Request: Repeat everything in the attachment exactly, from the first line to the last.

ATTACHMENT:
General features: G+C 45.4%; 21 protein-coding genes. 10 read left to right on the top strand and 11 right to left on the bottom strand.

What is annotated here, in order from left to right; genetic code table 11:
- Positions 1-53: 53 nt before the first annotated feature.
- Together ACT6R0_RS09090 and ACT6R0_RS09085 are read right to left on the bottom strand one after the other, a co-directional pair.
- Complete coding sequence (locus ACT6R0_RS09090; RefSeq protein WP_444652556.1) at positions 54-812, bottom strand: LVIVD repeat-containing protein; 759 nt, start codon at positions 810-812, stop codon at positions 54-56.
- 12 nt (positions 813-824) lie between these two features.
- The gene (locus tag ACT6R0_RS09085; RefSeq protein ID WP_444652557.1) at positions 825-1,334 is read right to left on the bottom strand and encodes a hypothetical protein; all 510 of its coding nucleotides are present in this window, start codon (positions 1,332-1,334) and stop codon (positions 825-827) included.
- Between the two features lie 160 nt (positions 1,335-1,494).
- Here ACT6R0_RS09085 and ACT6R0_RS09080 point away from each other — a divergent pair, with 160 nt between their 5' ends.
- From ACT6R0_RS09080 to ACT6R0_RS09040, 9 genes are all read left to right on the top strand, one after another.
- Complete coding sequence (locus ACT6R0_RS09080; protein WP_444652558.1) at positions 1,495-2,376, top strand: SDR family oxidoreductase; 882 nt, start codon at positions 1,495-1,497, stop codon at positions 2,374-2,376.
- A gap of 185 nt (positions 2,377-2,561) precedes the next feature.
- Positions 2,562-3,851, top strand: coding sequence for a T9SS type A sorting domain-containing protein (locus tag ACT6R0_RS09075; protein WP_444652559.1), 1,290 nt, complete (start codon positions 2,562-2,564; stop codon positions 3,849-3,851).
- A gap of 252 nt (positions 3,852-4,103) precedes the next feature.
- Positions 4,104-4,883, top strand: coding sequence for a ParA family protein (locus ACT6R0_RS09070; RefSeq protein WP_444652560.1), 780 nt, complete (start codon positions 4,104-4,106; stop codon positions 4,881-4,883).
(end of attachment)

General features: G+C 45.4%; 21 protein-coding genes. 10 read left to right on the top strand and 11 right to left on the bottom strand.

What is annotated here, in order from left to right; genetic code table 11:
- Positions 1-53: 53 nt before the first annotated feature.
- Together ACT6R0_RS09090 and ACT6R0_RS09085 are read right to left on the bottom strand one after the other, a co-directional pair.
- Complete coding sequence (locus ACT6R0_RS09090; RefSeq protein WP_444652556.1) at positions 54-812, bottom strand: LVIVD repeat-containing protein; 759 nt, start codon at positions 810-812, stop codon at positions 54-56.
- 12 nt (positions 813-824) lie between these two features.
- The gene (locus tag ACT6R0_RS09085; RefSeq protein ID WP_444652557.1) at positions 825-1,334 is read right to left on the bottom strand and encodes a hypothetical protein; all 510 of its coding nucleotides are present in this window, start codon (positions 1,332-1,334) and stop codon (positions 825-827) included.
- Between the two features lie 160 nt (positions 1,335-1,494).
- Here ACT6R0_RS09085 and ACT6R0_RS09080 point away from each other — a divergent pair, with 160 nt between their 5' ends.
- From ACT6R0_RS09080 to ACT6R0_RS09040, 9 genes are all read left to right on the top strand, one after another.
- Complete coding sequence (locus ACT6R0_RS09080; protein WP_444652558.1) at positions 1,495-2,376, top strand: SDR family oxidoreductase; 882 nt, start codon at positions 1,495-1,497, stop codon at positions 2,374-2,376.
- A gap of 185 nt (positions 2,377-2,561) precedes the next feature.
- Positions 2,562-3,851, top strand: coding sequence for a T9SS type A sorting domain-containing protein (locus tag ACT6R0_RS09075; protein WP_444652559.1), 1,290 nt, complete (start codon positions 2,562-2,564; stop codon positions 3,849-3,851).
- A gap of 252 nt (positions 3,852-4,103) precedes the next feature.
- Positions 4,104-4,883, top strand: coding sequence for a ParA family protein (locus ACT6R0_RS09070; RefSeq protein WP_444652560.1), 780 nt, complete (start codon positions 4,104-4,106; stop codon positions 4,881-4,883).